The Tarocco: A Bloody Surprise

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Another reason to love Italy: Tarocco blood oranges.
Taroccos make sweet, low acid juice, which are perfect for your morning antioxidant, low calorie, breakfast of champions. Tarocco’s have the highest vitamin C content of any orange, and are high in fiber. How can something taste so good and be healthy when it comes in crazy Fred Flinstone vitamin colors?

Tarocco orange
Another reason to love Italy: Tarocco blood oranges. 
Taroccos make sweet, low acid juice, which are perfect for your morning antioxidant, low calorie, breakfast of champions. Tarocco’s have the highest vitamin C content of any orange,  and are high in fiber.  How can something taste so good and be healthy when it comes in crazy Fred Flinstone vitamin colors? Breakfast of chamipons

The Tarocco, with it’s lumpy body and dark orange skin is a surprise every time you cut into one because you never know how ‘bloody’ it will be: the flesh can be barely streaked to completely blood soaked.
Apparently people have been grappling wih a flavor description for centuries.  In 1646 a Jesuit priest,  described the flavor as grape-like. Contemporary sources call it berry-like, with raspberry notes. Which sounds rather high falutin’. I just call it a damn good orange.

Because the flavor is mild and sweet, Tarocco juice is a tricky component for cocktails. We had the same issue with our tangerine cocktails; you needed something to tame the sweetness (and for the record, Green Chartreuse didn’t work at all).  It would probably make a refreshing spritzer with Campari and a bit of bubble water. Unfortunately, we’re so in love with them for breakfast, none have survived until aperitivo hour, but this could be fun to experiment with.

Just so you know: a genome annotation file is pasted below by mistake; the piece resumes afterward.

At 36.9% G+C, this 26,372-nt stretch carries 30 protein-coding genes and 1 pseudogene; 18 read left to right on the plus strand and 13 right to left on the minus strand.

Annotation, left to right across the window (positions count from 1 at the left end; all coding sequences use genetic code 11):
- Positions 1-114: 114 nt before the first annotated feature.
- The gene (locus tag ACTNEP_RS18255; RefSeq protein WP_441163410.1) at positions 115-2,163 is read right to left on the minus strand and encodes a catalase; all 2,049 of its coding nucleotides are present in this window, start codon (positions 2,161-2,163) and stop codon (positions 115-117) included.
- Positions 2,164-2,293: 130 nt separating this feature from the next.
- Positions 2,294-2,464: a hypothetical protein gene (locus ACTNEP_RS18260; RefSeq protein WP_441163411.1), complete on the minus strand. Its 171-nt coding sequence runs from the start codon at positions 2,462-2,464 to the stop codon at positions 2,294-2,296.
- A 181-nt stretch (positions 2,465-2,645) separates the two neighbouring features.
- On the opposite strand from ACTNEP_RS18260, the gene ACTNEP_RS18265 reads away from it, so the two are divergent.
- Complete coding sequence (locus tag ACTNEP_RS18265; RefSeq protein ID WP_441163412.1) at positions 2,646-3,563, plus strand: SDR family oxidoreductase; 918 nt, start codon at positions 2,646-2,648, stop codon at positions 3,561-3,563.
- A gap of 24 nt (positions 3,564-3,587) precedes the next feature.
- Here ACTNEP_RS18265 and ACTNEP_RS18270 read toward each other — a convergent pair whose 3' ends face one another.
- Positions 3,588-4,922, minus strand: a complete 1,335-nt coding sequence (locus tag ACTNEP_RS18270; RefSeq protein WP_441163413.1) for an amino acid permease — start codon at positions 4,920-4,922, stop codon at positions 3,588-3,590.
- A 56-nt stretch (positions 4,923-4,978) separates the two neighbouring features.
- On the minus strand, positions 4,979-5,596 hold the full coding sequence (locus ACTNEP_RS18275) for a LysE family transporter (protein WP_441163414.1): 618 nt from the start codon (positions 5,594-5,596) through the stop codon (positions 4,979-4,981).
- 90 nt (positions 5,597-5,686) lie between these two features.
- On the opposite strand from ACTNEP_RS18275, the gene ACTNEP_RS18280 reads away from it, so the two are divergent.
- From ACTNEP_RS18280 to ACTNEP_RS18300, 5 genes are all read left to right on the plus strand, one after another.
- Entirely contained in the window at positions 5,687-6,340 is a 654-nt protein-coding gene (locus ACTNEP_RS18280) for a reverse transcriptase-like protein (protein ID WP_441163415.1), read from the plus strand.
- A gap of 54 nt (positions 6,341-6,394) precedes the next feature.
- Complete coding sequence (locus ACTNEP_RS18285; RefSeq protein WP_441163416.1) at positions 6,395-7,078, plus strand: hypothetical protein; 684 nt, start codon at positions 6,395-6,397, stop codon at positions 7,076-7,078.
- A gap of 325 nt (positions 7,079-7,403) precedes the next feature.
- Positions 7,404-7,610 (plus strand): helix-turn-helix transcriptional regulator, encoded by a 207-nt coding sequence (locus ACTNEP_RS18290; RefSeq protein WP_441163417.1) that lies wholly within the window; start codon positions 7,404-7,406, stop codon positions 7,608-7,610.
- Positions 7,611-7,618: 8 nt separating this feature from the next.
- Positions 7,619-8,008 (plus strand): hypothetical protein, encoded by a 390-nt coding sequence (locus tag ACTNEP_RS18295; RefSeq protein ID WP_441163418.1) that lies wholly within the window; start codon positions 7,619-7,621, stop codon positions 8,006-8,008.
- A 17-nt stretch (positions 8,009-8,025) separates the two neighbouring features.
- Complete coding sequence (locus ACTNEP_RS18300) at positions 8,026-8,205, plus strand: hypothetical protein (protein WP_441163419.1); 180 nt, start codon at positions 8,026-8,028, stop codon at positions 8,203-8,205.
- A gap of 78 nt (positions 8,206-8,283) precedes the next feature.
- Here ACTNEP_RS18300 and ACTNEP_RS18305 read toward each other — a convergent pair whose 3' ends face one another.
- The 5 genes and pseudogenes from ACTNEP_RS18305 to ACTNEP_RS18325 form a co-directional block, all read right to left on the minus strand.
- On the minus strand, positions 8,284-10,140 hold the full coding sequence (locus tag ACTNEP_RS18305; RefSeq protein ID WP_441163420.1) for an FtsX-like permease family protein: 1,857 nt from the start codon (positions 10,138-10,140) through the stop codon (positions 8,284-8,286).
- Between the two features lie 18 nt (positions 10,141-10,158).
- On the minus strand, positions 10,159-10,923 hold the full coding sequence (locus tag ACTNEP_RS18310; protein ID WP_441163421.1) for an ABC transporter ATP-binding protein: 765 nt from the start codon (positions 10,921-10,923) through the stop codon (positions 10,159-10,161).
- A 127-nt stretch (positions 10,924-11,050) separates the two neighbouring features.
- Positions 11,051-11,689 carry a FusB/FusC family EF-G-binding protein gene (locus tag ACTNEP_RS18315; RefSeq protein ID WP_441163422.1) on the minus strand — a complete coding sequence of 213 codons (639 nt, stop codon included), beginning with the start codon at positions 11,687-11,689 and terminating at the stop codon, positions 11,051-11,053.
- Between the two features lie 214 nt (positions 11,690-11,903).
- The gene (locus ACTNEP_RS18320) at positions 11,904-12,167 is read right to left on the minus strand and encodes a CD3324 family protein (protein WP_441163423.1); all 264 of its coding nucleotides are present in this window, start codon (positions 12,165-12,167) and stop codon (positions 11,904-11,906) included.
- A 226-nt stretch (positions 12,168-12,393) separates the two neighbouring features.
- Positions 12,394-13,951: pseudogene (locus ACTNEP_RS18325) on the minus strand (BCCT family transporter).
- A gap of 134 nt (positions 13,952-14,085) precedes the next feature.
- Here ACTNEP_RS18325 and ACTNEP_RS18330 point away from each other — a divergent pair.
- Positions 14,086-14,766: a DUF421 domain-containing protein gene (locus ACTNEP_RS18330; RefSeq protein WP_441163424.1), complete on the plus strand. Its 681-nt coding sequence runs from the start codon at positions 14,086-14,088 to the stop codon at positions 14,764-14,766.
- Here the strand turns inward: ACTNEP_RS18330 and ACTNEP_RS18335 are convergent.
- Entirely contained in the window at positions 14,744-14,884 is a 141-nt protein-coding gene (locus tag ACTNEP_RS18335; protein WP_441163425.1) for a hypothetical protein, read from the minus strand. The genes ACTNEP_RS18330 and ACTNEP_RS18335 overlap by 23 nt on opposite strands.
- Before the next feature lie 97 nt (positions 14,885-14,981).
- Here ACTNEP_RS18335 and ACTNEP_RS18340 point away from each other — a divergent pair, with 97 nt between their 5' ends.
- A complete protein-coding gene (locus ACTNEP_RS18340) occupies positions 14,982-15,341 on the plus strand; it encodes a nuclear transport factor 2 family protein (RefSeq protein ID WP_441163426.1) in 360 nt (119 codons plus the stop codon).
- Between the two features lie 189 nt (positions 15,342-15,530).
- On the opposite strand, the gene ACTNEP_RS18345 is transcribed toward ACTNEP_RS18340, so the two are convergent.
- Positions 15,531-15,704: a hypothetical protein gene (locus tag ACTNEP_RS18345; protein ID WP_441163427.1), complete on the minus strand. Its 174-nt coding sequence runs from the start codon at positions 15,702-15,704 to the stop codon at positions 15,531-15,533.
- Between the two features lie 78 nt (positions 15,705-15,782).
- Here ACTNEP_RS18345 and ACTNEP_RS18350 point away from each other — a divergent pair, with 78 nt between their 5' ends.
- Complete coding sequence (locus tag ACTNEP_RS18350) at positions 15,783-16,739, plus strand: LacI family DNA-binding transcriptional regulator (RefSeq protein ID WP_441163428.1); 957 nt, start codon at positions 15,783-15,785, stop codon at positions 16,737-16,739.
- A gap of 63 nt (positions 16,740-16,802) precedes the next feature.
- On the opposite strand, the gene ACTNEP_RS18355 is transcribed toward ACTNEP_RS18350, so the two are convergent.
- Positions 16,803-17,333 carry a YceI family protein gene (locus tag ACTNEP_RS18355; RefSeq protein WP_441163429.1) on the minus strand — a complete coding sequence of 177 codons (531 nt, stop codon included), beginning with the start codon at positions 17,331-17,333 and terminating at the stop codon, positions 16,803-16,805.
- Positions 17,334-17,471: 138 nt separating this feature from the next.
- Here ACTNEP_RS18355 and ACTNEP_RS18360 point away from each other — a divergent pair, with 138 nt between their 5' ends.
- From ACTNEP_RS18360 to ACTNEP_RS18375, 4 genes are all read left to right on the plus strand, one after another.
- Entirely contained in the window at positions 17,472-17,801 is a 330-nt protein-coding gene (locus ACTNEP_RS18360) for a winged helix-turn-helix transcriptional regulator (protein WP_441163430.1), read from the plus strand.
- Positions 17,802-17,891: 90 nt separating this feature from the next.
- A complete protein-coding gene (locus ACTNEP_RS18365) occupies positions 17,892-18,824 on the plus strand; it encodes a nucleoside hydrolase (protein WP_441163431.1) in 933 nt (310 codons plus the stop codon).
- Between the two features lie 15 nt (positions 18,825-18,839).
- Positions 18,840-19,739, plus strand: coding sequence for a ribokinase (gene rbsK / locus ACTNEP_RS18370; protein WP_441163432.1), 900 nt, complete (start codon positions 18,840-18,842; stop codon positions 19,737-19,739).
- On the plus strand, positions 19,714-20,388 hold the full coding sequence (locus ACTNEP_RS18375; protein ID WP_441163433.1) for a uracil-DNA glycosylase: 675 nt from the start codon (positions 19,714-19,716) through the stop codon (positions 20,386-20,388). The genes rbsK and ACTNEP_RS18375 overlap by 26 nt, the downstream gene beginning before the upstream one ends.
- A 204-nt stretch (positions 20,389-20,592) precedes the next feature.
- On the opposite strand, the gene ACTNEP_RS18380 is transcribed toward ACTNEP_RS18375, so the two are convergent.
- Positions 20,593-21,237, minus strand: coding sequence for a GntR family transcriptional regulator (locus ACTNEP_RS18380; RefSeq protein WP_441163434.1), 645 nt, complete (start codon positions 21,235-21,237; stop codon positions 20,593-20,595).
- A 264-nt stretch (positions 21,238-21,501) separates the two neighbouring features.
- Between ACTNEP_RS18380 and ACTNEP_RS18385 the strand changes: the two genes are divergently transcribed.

I’m also thinking it would make a lovely butter sauce for a white fleshed fish. Perhaps a roasted orata with blood orange butter could be on the menu for dinner tomorrow night? Half blooded Tarocco orange

The Tarocco, which means ‘beautiful’ in a Sicilian dialect, has been grown around the Mt. Etna volcano for at least 700 years, although it seems possible that these oranges came to Sicily with the Moors or a passing Spaniard.  It’s also known as the half-blood orange because it’s flesh isn’t completely bloody like the Moro or Sanguinello oranges.
 
The good news is you don’t have to come to Italy for them, they are available from California from February to May. It also looks like Local Harvest is offering them for sale, so you have a good chance of being able to sample the legendary Tarocco orange.

Warning: don’t wear white when juicing or eating these babies! However if you do need a costume suggestion for eating a Tarocco, I’d suggest something hot-blooded and Sicilian. The rest is up to you.

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